How to configure MySQL High Availability with DRBD & Heartbeat on CentOS

In this tutorial, we’re going to go through the entire process of installing, configuring and testing DRBD, Heartbeat and MySQL running in a 2 node cluster environment. This will be a general configuration for learning.

In this setup we need two servers. To continue further, you should be very comfortable with installing and configuring MySQL and other software package before starting this step by step process.
I am using CentOs 5.5 distribution for this tutorial. you will need two server, I am using virtualbox for this tutorial as it is the best for this type setup testing.

Server 1:
Host Name: CentOSvm1
IP Address eth0:

Server 2:
Host Name: CentOSvm2
IP Address eth0:

1. Installation

yum install kmod-drbd heartbeat mysql mysql-devel mysql-server

This will install drbd, heartbeat, drbd kernel module, mysql, which will work just fine for learning DRBD and Heartbeat. Now that we have all our software installed, Now need to start the configuration.

2: Configuring DRBD

We’re ready to start configuring DRBD on our two node system. Centosvm1 will become our primary node, making Centosvm2 our secondary node. These are our steps for configuring DRBD:

i.   Create partitions on both nodes.
ii.  Create drbd.conf
iii. Configure global drbd options.
iv. Configure resource which consists of:
o Disk partitions on node0 and node1.
o Network connection between nodes.
o Error handling
o Synchronization

3. On each node, use fdisk to create a type 83 linux partition:

fdisk /dev/sdb
After creating partition, please do not create any filesystem on it using tools such as: mkfs.ext3

4. Editing the configuration file.
Now edit the drbd.conf file. Location of this file is /etc/drbd.conf, make sure you backup first.

vi drbd.conf
#Here is a sample but working configuration file.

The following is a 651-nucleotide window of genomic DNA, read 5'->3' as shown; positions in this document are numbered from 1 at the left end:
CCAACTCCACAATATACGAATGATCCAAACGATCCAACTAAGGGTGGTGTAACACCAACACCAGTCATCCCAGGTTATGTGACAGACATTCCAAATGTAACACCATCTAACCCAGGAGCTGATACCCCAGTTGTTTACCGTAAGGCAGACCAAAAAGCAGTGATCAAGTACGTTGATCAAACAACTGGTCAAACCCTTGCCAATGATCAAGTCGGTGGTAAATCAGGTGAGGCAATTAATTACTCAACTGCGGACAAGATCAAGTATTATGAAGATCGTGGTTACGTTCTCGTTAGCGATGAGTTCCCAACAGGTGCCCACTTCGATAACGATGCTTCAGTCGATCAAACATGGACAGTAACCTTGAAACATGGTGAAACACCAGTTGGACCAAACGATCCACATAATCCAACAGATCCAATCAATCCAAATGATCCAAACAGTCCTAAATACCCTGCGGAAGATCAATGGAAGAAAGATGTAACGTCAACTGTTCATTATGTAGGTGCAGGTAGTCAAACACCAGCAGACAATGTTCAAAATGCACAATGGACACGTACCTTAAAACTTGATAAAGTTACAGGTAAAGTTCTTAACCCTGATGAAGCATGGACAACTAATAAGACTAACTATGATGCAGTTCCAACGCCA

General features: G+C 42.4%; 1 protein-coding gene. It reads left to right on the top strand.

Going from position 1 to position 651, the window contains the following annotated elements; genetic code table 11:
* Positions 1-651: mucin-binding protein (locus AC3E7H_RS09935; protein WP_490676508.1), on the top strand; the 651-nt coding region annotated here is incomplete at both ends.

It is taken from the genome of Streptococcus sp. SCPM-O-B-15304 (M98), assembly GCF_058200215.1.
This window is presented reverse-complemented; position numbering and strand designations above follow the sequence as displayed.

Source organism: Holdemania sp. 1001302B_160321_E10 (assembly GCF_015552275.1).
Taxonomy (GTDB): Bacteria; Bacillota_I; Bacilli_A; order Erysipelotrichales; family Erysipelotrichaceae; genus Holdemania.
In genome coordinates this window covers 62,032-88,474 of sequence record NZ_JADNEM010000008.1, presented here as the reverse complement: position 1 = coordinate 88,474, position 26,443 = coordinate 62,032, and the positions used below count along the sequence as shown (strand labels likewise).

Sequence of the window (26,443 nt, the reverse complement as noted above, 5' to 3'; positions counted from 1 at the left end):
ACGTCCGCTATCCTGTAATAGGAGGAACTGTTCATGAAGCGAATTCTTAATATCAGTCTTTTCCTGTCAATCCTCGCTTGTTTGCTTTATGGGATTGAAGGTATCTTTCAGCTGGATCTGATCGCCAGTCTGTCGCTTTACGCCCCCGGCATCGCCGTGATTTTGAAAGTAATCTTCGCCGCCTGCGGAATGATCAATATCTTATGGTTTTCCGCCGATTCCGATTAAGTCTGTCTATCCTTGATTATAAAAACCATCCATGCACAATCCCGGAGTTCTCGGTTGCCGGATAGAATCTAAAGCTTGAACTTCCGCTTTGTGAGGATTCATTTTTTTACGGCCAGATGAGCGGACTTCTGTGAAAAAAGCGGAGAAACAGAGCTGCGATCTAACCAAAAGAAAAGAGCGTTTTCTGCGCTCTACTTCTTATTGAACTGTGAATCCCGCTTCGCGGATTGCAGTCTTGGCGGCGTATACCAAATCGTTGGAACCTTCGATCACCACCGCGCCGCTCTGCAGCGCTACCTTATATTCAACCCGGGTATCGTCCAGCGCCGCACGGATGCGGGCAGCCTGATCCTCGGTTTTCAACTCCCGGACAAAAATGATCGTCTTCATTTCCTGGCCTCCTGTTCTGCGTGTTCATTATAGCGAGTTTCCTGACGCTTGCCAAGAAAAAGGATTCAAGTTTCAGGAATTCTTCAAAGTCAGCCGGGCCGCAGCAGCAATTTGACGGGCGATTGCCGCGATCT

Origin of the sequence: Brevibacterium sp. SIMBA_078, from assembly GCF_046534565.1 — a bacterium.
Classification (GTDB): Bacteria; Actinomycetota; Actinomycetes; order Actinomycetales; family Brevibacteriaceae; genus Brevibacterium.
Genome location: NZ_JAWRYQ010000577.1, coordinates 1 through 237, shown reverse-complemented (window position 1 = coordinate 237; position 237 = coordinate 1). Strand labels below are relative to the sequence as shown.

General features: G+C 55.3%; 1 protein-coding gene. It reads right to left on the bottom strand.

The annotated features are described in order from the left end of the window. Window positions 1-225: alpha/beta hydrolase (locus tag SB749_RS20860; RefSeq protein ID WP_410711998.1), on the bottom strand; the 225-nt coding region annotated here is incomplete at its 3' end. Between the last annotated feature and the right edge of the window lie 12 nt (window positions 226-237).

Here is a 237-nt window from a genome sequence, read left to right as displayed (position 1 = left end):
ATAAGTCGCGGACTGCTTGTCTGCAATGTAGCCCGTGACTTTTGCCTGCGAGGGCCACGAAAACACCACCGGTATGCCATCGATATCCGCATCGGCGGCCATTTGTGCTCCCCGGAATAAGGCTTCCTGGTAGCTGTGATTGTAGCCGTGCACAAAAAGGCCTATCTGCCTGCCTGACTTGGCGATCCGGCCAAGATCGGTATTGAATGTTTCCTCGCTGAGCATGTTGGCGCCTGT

global {
minor-count 1;
resource mysql {
protocol C; # There are A, B and C protocols. Stick with C.
# incon-degr-cmd “echo ‘DRBD Degraded!’ | wall; sleep 60 ; halt -f”;
# If a cluster starts up in degraded mode, it will echo a message to all
# users. It’ll wait 60 seconds then halt the system.
on centosvm1 {
device /dev/drbd0; # The name of our drbd device.
disk /dev/sda3;    # Partition we wish drbd to use.
address; # Centos5a IP address and port number.
meta-disk internal; # Stores meta-data in lower portion of sdb1.
on centosvm2 {
device /dev/drbd0; # Our drbd device, must match node0.
disk /dev/sda3;    # Partition drbd should use.
address; # IP address of Centos5b, and port number.
meta-disk internal; #Stores meta-data in lower portion of sdb1.
disk {
on-io-error detach; # What to do when the lower level device errors.
net {
max-buffers 2048; #datablock buffers used before writing to disk.
ko-count 4; # Peer is dead if this count is exceeded.
#on-disconnect reconnect; # Peer disconnected, try to reconnect.
syncer {
rate 10M; # Synchronization rate, in megebytes. Good for 100Mb network.
#group 1;  # Used for grouping resources, parallel sync.
al-extents 257; # Must be prime, number of active sets.
startup {
wfc-timeout 0; # drbd init script will wait infinitely on resources.
degr-wfc-timeout 120; # 2 minutes.
# End of resource mysql

5. Bringing up DRBD
All software, drbd.conf, and devices have been created, make sure only Centosvm1 is running. Login as root, then issue the following command:
[[email protected] ~]# drbdadm create-md mysql
After that reboot Centosvm1 server and login to it as root. Issue the following command:
cat /proc/drbd
Output will be something like this.
Note that centosvm1  is in a secondary state,  we will fix this by promoting it to the primary.

5. Configuring the second server.
Now Start up second node that means Centosvm2 then you’ll have to issue the following command:
[[email protected] ~]# drbdadm create-md mysql
Complete the process and issue another command
cat /proc/drbd
Output will be something like this
You can see that both server is in seconday state. now we will promote the centosvm1 to primary.

6. Promoting first node to Primary
Login to first node that means Centos5a as root and issue the following command.

[[email protected] ~]# drbdadm — –overwrite-data-of-peer primary mysql
Now verify that it really promoted the first node to primary by running the following command again
cat /proc/drbd

Output will be something like this
You’ve now created a two node cluster. It’s very basic, failover is not automatic. We need to take care of that with Heartbeat. First, we need to test DRBD.

7.Testing DRBD